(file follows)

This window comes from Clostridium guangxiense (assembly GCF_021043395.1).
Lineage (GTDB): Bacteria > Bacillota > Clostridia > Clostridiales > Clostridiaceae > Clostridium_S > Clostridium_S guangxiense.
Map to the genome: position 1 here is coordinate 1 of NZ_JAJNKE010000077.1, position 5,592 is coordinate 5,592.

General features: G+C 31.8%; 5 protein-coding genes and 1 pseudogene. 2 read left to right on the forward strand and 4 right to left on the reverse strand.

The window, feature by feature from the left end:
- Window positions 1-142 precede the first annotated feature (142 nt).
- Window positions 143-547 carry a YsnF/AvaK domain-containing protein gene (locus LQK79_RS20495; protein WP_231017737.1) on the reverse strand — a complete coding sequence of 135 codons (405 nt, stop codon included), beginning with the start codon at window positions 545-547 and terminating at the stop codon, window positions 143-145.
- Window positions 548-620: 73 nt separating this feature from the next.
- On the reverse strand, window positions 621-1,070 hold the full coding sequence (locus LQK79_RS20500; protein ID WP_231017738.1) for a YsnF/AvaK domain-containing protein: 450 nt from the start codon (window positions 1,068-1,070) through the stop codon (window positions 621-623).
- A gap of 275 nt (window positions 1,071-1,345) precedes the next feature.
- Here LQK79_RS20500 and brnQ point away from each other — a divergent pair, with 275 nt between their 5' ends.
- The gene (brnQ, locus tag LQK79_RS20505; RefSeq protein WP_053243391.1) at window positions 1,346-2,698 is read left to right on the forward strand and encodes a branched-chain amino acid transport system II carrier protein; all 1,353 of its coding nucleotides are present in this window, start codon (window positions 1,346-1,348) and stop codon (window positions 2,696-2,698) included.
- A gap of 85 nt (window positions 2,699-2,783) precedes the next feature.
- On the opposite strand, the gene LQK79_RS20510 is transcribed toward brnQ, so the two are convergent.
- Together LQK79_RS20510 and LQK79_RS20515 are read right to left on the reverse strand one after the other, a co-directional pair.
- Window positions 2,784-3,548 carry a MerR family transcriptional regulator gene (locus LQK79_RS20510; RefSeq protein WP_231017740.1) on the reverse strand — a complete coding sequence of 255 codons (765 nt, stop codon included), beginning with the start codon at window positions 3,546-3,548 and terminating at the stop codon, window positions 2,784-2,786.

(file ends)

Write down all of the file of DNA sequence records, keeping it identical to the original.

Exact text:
This window comes from Clostridium guangxiense (assembly GCF_021043395.1).
Lineage (GTDB): Bacteria > Bacillota > Clostridia > Clostridiales > Clostridiaceae > Clostridium_S > Clostridium_S guangxiense.
Map to the genome: position 1 here is coordinate 1 of NZ_JAJNKE010000077.1, position 5,592 is coordinate 5,592.

General features: G+C 31.8%; 5 protein-coding genes and 1 pseudogene. 2 read left to right on the forward strand and 4 right to left on the reverse strand.

The window, feature by feature from the left end:
- Window positions 1-142 precede the first annotated feature (142 nt).
- Window positions 143-547 carry a YsnF/AvaK domain-containing protein gene (locus LQK79_RS20495; protein WP_231017737.1) on the reverse strand — a complete coding sequence of 135 codons (405 nt, stop codon included), beginning with the start codon at window positions 545-547 and terminating at the stop codon, window positions 143-145.
- Window positions 548-620: 73 nt separating this feature from the next.
- On the reverse strand, window positions 621-1,070 hold the full coding sequence (locus LQK79_RS20500; protein ID WP_231017738.1) for a YsnF/AvaK domain-containing protein: 450 nt from the start codon (window positions 1,068-1,070) through the stop codon (window positions 621-623).
- A gap of 275 nt (window positions 1,071-1,345) precedes the next feature.
- Here LQK79_RS20500 and brnQ point away from each other — a divergent pair, with 275 nt between their 5' ends.
- The gene (brnQ, locus tag LQK79_RS20505; RefSeq protein WP_053243391.1) at window positions 1,346-2,698 is read left to right on the forward strand and encodes a branched-chain amino acid transport system II carrier protein; all 1,353 of its coding nucleotides are present in this window, start codon (window positions 1,346-1,348) and stop codon (window positions 2,696-2,698) included.
- A gap of 85 nt (window positions 2,699-2,783) precedes the next feature.
- On the opposite strand, the gene LQK79_RS20510 is transcribed toward brnQ, so the two are convergent.
- Together LQK79_RS20510 and LQK79_RS20515 are read right to left on the reverse strand one after the other, a co-directional pair.
- Window positions 2,784-3,548 carry a MerR family transcriptional regulator gene (locus LQK79_RS20510; RefSeq protein WP_231017740.1) on the reverse strand — a complete coding sequence of 255 codons (765 nt, stop codon included), beginning with the start codon at window positions 3,546-3,548 and terminating at the stop codon, window positions 2,784-2,786.